Pawlenty disdains planetarium funding

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January 19, 2004 // UPDATED 2:37 pm - April 24, 2007
By: Scott Russell
Scott Russell

Other Minneapolis building priorities left off governor's list

The Minnesota Planetarium and Space Discovery Center planned as part of the new Downtown Central Library took a big hit when Gov. Tim Pawlenty failed to include it in his 2004 bonding proposal Jan. 14.

In fact, Pawlenty zeroed out all four of Minneapolis' bonding requests, according to the Minnesota Finance Department's Web site. (Bonding is long-term borrowing for building projects.)

Mayor R.T. Rybak and City Councilmember Scott Benson (11th Ward) chair of the Council's Intergovernmental Relations Committee, called the planetarium news disappointing.

"That is our number one priority," Benson said. "We will be focused like a laser in getting that planetarium done."

However, Benson notes that the Downtown Guthrie wasn't in the governor's bonding bill last year, either, and it got funded.

The request comes at a critical time for the project. The city would save money by building the planetarium simultaneously with the library. If the money doesn't come this year, the city would have to spend more to add the planetarium to an otherwise-completed library.

"The cranes are there; the design services are there. Everything is there, said Robert Bonadurer, planetarium director. "If money comes later, then you have to disrupt library operations. You have to tear off a roof. You have to tear off a side of a wall. It is much more problematic to do it later, and costly. The likelihood of it happening later is greatly reduced."

The Legislature starts Monday, Feb. 2. This is the short session of its two-year cycle. It passed a two-year operating budget last year and will pass a bonding bill this year.

The Minneapolis City Council seeks $24 million of the planetarium's $28 million budget from state borrowing. The nonprofit Minnesota Planetarium Society would have to raise $4 million to pay for construction and an added $6 million for an endowment, Bonadurer said.

Bonadurer said the enthusiasm around President Bush's announced plans to send a manned spacecraft to Mars shows how popular the planetarium would be with residents. There is "no place they can go locally to find out more about Mars, except go on the Internet," he said.

The 37,000-square-foot Planetarium and Space Discovery Center would include a 250-seat, 70-foot diameter planetarium, the North Star Observatory to connect visitors with remote telescopes and orbiting satellites, a hall to display traveling national exhibits and a "virtual environment space" to simulate everything from the surface of Mars to the inside of an asteroid, according to the Society's Web site.

The City Council passed a long list of legislative initiatives Jan. 16, and Benson admits some are more likely to pass than others. The odds of getting an increase in state Local Government Aids (LGA) -- another top priority -- are "slim to none," he said.

Minneapolis' other bonding priorities are, in priority order:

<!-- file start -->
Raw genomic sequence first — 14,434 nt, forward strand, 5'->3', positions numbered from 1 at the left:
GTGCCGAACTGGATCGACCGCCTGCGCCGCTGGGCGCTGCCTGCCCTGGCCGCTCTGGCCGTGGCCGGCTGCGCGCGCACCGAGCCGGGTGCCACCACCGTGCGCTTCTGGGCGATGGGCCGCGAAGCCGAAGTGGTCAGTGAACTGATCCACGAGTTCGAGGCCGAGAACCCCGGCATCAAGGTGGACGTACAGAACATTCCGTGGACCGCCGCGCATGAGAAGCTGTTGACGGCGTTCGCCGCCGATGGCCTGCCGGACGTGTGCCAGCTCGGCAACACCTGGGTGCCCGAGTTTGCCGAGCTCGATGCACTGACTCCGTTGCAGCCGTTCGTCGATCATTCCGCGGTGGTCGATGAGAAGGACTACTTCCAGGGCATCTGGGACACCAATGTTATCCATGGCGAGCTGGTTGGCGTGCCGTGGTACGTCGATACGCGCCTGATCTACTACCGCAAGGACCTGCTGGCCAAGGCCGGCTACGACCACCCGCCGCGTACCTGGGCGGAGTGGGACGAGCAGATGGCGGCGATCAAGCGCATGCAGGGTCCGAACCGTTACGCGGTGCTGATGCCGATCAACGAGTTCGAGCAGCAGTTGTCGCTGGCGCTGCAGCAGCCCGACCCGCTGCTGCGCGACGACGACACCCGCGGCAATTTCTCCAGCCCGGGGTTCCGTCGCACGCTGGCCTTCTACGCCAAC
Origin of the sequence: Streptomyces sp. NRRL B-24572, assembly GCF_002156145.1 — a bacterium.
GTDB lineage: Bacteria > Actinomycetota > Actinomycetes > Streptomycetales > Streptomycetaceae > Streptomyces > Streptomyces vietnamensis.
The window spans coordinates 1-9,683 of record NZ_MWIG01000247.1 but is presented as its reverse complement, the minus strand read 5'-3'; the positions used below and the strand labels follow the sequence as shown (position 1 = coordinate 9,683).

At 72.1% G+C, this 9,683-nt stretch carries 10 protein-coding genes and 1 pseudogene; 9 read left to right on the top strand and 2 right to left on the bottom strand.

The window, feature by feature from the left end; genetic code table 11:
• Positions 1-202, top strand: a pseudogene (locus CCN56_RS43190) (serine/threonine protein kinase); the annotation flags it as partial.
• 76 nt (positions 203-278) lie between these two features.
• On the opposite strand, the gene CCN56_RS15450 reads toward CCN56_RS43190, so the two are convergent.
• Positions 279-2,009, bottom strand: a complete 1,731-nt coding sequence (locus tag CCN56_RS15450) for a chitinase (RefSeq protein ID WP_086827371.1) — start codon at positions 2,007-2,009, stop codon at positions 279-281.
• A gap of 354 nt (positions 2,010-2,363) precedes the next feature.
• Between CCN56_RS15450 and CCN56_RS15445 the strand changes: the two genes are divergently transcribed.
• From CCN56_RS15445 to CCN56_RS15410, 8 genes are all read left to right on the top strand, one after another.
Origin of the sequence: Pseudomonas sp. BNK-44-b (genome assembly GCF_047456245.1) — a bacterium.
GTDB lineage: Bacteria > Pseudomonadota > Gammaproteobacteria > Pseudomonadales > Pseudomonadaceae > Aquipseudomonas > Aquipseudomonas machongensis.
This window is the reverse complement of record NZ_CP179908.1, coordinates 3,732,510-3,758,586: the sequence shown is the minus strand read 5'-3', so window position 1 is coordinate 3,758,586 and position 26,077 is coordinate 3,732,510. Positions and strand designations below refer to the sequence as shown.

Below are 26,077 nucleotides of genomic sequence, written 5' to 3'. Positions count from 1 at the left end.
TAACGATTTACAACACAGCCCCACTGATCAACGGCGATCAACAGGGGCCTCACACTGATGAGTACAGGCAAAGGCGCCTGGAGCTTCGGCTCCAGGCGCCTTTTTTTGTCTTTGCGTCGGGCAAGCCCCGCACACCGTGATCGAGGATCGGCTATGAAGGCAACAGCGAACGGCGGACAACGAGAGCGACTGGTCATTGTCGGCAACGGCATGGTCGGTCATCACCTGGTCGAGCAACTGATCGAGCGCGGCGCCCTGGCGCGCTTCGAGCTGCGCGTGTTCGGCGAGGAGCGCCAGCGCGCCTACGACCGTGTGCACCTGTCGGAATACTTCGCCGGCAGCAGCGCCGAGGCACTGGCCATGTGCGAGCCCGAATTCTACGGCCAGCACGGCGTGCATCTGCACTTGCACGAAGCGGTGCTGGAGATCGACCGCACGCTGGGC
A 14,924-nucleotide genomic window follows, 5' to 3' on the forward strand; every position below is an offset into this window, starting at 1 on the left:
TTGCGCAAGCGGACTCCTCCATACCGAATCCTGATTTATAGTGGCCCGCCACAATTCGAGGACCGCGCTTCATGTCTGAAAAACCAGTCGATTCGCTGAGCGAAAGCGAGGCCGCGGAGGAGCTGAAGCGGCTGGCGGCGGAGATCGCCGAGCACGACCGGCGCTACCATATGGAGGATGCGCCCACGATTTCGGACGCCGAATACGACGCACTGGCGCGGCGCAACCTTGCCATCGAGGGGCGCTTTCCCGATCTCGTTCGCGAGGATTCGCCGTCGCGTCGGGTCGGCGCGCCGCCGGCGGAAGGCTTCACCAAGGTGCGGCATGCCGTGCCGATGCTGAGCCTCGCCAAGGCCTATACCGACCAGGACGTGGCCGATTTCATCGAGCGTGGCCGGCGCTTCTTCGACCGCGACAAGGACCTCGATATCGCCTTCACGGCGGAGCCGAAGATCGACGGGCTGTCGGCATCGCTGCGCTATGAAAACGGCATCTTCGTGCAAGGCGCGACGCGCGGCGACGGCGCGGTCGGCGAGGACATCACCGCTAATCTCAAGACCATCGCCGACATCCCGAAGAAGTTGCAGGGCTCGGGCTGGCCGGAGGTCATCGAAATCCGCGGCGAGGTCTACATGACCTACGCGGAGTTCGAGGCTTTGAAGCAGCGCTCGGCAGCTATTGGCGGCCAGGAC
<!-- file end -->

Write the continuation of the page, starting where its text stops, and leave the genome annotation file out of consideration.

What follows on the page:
- $9.6 million for infrastructure improvements for Heritage Park, a north side housing development;

- $9 million for storm water management ponds for University Research Park; and

- $10 million to construct, furnish and equip the Downtown Shubert Center for the Performing Arts.

(The city made a late add to its list: a $3 million request for the Health Careers Institute, slated to move to the old Sears building at Lake Street and Chicago Avenue. Pawlenty's plan did not address it.)

Benson said the city's Heritage Park and the University Research Park projects could still get money through competitive grant programs the governor proposed in the Department of Employment and Economic Development.

Pawlenty's bonding plan has $759 million in 2004 projects, roughly half of the $1.6 million requested by state agencies and local governments. His plan funds $16 million for local government requests. The largest chunk is $10 million going to help rebuild Roseau's flood-damaged infrastructure.

Before Pawlenty's announcement, Benson spoke optimistically of the upcoming session. The city took a major hit last session, a $35 million LGA cut, but the city got most everything else it asked for, he said. It got the legislation it needed to create the new Department of Community Planning and Economic Development, a fairer formula to distribute LGA among cities and a study for bus rapid transit on I-35W, to name a few.

Items on the city's 2004 lobbying list include:

- Legislation to help the city get a better sale price on the Nicollet Hotel block, a mixed-use development next to the new Central Library with a transit garage. The city is asking for a law change to extend the design/build process to transit facilities.

- Keeping the Limited Market Value program which caps property tax increases for residents, now being phased out.

- Legislation allowing tax increment financing for mixed-use and mixed-income housing districts, including both owner-occupied and rental units.

- Sustaining the city's authority to use administrative fines to enforce such things as public nuisance ordinances, which would help the city crack down on Downtown livability crimes.

- Increased state funding for public transportation and transit.

- Restored funding for the CriMNet statewide information system and the State Gang Strike Task Force.

- Making possession of any amount of marijuana with intent to sell a misdemeanor.